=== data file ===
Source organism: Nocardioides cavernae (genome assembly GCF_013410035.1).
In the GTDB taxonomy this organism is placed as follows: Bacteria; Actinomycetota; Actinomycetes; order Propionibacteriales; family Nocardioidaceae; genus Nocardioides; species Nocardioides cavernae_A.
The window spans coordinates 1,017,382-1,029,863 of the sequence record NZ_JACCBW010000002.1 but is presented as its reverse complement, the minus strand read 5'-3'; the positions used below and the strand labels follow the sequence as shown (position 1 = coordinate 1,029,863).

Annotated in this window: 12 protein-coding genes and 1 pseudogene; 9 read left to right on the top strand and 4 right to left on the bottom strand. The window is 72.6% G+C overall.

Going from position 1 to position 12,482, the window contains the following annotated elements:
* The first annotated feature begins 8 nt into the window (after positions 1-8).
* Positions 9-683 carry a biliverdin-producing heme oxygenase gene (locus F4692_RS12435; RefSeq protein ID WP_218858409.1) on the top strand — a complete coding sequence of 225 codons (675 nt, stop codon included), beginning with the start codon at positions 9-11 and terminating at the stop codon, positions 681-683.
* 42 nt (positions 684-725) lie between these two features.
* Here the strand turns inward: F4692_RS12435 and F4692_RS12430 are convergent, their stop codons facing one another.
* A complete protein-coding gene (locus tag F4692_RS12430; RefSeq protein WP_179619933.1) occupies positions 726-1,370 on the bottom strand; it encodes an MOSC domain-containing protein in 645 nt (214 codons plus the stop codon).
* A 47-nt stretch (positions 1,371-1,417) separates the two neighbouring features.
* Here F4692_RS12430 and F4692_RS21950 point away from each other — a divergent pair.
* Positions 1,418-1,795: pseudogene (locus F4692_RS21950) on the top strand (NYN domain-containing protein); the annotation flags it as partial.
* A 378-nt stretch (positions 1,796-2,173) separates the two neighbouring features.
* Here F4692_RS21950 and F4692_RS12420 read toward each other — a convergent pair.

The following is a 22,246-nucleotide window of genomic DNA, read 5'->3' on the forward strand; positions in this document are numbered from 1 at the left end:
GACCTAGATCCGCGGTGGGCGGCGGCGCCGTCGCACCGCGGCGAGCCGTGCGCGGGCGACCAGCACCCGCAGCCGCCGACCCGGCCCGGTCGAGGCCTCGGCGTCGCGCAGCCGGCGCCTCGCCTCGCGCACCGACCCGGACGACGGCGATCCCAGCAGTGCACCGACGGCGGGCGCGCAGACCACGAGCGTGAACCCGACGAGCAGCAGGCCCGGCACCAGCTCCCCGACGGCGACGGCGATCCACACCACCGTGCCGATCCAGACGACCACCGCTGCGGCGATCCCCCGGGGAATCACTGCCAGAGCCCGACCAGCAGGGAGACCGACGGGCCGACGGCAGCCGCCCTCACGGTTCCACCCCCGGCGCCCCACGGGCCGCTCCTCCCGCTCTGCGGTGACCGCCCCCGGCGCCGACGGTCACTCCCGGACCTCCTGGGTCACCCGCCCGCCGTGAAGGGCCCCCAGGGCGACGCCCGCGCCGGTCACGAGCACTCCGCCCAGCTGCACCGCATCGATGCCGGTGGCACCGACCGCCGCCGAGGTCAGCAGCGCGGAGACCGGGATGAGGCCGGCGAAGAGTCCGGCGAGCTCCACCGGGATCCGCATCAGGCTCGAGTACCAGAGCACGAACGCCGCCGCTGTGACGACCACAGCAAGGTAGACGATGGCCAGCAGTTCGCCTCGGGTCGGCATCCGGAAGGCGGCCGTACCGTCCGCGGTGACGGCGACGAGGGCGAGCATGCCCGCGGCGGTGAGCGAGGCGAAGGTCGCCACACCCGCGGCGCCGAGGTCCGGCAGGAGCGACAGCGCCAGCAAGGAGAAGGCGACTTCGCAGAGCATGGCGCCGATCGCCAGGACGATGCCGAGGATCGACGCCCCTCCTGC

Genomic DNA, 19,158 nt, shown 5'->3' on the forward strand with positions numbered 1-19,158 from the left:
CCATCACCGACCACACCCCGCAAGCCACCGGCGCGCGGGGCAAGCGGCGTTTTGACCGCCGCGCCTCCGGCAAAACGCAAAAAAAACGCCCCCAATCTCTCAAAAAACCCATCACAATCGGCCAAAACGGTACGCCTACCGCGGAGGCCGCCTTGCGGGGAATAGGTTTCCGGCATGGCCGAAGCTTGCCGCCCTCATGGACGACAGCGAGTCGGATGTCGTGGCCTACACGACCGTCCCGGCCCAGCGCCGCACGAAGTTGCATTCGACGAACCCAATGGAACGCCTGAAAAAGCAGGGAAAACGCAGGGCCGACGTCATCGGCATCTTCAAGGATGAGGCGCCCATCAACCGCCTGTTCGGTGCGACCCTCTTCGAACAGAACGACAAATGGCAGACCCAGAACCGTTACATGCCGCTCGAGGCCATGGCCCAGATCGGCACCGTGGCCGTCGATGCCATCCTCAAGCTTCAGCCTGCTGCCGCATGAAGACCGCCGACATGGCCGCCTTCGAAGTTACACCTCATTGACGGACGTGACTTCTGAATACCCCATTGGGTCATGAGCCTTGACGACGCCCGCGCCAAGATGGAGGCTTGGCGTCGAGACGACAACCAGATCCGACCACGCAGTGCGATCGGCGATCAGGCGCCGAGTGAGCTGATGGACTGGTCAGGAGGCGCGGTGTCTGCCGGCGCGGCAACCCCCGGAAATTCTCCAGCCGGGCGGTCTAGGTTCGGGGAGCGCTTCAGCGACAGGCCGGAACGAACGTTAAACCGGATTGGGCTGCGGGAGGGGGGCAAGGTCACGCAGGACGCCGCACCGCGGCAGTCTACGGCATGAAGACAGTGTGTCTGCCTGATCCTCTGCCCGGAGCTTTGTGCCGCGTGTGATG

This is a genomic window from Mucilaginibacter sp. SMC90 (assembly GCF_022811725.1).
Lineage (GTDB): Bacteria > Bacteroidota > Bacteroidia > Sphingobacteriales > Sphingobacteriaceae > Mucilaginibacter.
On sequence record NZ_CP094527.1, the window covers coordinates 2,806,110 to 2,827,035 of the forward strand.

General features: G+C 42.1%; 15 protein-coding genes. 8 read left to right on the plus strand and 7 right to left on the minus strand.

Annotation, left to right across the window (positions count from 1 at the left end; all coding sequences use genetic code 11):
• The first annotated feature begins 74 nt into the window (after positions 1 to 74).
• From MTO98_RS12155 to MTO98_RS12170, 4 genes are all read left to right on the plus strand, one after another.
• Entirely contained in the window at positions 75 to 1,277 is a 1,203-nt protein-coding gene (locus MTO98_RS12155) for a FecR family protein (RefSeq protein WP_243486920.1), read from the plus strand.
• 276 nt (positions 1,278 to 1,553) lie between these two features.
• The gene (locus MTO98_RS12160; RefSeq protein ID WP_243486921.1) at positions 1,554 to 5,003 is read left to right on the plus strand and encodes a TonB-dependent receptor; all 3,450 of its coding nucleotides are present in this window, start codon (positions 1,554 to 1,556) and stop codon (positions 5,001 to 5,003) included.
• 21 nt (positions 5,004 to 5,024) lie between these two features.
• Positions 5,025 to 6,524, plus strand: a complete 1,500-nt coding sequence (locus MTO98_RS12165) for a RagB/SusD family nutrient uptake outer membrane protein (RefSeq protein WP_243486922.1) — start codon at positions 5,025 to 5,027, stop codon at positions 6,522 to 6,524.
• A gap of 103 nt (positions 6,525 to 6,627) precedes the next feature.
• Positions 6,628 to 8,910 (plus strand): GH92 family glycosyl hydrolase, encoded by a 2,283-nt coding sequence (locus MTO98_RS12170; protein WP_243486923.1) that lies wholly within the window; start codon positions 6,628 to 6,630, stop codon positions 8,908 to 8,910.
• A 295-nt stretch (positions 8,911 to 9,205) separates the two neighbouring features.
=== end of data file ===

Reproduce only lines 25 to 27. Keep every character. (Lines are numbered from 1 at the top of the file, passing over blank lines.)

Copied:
• The first annotated feature begins 74 nt into the window (after positions 1 to 74).
• From MTO98_RS12155 to MTO98_RS12170, 4 genes are all read left to right on the plus strand, one after another.
• Entirely contained in the window at positions 75 to 1,277 is a 1,203-nt protein-coding gene (locus MTO98_RS12155) for a FecR family protein (RefSeq protein WP_243486920.1), read from the plus strand.